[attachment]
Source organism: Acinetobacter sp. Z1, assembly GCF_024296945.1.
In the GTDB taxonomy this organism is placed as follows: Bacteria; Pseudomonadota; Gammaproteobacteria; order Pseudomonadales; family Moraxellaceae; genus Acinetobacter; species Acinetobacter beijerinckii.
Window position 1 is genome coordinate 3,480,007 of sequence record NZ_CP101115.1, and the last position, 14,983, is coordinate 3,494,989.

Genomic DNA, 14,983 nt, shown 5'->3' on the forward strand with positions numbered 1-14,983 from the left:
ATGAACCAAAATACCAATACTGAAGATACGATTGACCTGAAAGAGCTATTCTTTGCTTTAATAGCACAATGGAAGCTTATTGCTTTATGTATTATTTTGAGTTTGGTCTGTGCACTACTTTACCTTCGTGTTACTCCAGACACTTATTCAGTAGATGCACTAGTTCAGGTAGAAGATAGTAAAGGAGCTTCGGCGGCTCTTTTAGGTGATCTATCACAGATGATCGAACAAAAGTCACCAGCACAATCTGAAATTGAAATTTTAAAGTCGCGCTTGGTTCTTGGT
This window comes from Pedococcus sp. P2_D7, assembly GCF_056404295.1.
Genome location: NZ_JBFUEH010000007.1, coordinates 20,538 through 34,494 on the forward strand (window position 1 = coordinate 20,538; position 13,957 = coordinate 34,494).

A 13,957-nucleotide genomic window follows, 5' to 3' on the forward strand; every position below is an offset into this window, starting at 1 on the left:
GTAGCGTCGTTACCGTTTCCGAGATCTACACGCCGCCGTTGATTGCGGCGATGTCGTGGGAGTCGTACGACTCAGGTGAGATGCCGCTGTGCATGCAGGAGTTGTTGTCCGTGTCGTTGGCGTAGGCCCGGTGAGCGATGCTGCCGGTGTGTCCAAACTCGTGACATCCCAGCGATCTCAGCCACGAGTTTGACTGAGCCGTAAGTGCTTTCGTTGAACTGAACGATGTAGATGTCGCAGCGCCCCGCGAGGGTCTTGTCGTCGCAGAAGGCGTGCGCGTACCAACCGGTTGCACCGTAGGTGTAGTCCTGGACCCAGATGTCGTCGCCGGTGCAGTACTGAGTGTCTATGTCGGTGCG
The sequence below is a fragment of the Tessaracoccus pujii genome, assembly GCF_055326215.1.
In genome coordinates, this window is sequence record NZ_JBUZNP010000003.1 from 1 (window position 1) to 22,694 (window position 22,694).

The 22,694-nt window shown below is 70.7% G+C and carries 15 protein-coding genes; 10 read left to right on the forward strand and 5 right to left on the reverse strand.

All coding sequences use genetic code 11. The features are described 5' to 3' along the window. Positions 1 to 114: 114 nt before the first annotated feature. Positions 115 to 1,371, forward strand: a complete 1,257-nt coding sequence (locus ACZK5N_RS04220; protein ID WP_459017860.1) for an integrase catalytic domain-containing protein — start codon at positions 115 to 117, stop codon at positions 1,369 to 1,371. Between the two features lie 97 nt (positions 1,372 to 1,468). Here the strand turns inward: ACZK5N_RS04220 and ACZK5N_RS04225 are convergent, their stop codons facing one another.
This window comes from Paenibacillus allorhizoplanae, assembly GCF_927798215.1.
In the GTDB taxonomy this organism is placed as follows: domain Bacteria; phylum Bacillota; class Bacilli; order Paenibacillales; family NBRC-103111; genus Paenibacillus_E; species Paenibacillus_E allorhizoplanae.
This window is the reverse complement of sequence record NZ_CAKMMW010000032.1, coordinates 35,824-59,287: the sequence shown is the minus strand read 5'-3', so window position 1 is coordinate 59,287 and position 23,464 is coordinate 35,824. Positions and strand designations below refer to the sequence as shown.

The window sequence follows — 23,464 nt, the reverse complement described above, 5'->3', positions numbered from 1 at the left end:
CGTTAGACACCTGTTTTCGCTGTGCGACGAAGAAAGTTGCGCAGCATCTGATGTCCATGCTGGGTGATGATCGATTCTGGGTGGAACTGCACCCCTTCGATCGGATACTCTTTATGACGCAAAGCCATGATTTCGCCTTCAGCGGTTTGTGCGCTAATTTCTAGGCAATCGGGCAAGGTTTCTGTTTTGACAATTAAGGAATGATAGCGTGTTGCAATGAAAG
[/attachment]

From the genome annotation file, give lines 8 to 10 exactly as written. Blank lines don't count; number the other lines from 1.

A 13,957-nucleotide genomic window follows, 5' to 3' on the forward strand; every position below is an offset into this window, starting at 1 on the left:
GTAGCGTCGTTACCGTTTCCGAGATCTACACGCCGCCGTTGATTGCGGCGATGTCGTGGGAGTCGTACGACTCAGGTGAGATGCCGCTGTGCATGCAGGAGTTGTTGTCCGTGTCGTTGGCGTAGGCCCGGTGAGCGATGCTGCCGGTGTGTCCAAACTCGTGACATCCCAGCGATCTCAGCCACGAGTTTGACTGAGCCGTAAGTGCTTTCGTTGAACTGAACGATGTAGATGTCGCAGCGCCCCGCGAGGGTCTTGTCGTCGCAGAAGGCGTGCGCGTACCAACCGGTTGCACCGTAGGTGTAGTCCTGGACCCAGATGTCGTCGCCGGTGCAGTACTGAGTGTCTATGTCGGTGCG
The sequence below is a fragment of the Tessaracoccus pujii genome, assembly GCF_055326215.1.